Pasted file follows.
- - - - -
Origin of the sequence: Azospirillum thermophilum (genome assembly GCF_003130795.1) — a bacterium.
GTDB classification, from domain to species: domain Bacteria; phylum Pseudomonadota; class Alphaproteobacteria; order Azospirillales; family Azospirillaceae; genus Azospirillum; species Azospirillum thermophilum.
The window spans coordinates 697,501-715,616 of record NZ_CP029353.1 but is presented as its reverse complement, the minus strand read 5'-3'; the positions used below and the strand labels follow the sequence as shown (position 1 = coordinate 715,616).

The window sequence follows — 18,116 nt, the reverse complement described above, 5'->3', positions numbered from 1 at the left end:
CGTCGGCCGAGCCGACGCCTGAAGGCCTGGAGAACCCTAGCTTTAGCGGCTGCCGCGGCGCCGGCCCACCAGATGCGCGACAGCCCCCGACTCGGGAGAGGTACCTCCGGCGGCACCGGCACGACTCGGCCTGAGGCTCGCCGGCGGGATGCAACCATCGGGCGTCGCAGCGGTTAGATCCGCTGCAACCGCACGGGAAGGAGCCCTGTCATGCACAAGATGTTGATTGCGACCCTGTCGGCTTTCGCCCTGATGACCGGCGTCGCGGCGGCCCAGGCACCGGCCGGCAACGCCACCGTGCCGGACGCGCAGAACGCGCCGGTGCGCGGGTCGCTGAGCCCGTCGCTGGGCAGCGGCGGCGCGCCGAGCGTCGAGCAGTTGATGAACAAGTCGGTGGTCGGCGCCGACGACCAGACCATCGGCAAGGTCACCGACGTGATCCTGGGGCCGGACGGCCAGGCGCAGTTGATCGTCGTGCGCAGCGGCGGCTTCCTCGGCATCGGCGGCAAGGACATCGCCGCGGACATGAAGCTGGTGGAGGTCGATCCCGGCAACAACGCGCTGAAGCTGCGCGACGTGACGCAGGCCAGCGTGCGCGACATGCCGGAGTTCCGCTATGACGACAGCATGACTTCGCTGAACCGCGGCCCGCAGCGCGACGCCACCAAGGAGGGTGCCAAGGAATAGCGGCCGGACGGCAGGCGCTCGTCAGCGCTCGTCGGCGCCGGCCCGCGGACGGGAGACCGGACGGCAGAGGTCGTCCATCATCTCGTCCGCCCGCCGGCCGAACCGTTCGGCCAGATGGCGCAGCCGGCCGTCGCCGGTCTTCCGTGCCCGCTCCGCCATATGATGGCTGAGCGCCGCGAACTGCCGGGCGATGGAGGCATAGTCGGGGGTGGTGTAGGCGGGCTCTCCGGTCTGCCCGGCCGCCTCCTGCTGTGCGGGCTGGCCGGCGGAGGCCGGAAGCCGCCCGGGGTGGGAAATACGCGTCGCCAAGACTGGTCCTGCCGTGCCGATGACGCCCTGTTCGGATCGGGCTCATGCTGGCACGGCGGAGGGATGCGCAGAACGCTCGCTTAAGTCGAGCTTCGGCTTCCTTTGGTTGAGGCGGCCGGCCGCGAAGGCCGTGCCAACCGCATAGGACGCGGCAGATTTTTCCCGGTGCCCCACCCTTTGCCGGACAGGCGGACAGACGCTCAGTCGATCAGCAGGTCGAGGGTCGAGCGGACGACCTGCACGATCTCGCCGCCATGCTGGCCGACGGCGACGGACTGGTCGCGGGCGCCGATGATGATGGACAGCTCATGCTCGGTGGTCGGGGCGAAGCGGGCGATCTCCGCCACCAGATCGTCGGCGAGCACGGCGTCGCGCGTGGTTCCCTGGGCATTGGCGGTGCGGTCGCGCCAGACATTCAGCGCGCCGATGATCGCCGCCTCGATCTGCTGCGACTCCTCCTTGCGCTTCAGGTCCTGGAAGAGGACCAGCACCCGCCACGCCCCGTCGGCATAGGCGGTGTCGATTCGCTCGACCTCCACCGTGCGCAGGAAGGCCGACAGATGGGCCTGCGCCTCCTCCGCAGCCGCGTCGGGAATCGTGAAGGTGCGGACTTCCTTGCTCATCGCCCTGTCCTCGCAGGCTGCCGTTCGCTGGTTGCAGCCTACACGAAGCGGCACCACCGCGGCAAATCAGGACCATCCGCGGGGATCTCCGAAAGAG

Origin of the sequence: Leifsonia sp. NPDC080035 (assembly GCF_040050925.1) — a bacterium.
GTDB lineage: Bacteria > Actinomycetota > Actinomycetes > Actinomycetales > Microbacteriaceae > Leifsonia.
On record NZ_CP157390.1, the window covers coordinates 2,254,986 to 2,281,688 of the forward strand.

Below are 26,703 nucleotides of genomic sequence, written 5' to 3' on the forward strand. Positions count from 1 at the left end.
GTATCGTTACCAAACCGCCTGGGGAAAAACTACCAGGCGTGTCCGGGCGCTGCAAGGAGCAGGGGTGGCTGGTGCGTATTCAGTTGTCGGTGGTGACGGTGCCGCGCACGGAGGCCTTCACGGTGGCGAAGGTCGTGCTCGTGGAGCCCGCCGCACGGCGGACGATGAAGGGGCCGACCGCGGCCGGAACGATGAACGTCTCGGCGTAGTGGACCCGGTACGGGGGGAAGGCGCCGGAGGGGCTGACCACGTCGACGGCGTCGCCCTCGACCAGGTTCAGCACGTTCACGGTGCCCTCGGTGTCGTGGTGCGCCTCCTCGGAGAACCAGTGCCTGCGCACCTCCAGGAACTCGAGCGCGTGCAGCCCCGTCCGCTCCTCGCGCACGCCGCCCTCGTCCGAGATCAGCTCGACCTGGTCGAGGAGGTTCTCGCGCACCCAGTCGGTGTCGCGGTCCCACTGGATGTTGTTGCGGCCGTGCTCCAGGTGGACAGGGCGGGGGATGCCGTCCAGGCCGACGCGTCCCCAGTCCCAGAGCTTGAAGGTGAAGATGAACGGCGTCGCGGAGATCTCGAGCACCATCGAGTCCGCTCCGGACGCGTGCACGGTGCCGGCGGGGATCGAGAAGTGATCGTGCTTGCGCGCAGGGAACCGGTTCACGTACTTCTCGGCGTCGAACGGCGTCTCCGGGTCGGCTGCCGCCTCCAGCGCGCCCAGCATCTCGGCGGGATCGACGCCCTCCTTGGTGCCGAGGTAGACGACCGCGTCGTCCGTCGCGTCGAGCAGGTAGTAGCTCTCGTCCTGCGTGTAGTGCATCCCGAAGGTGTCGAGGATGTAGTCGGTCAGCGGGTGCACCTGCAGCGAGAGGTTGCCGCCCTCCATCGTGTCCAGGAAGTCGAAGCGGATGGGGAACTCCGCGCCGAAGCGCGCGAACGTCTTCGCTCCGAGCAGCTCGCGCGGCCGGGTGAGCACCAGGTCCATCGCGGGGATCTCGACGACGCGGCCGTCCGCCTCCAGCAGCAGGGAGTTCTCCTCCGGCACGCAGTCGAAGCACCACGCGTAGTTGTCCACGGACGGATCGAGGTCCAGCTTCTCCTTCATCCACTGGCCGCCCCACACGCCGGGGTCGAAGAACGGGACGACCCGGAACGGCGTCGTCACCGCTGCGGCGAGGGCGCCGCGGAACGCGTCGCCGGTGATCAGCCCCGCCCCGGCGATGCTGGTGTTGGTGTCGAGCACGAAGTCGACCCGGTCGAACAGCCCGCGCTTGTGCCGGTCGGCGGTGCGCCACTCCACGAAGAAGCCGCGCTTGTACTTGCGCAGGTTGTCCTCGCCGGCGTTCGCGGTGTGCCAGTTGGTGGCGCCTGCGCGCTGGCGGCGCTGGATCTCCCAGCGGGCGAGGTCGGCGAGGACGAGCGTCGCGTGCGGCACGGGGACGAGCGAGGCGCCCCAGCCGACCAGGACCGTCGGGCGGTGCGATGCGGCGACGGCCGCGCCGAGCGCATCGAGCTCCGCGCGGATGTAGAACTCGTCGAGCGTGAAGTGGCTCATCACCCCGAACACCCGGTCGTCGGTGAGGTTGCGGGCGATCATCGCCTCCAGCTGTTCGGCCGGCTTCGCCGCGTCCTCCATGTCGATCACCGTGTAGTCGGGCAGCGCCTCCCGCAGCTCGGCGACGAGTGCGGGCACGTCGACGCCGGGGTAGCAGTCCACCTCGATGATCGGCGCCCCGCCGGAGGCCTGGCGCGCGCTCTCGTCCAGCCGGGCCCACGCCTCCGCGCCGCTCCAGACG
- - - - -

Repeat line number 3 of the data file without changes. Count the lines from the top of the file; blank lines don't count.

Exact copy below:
The window spans coordinates 697,501-715,616 of record NZ_CP029353.1 but is presented as its reverse complement, the minus strand read 5'-3'; the positions used below and the strand labels follow the sequence as shown (position 1 = coordinate 715,616).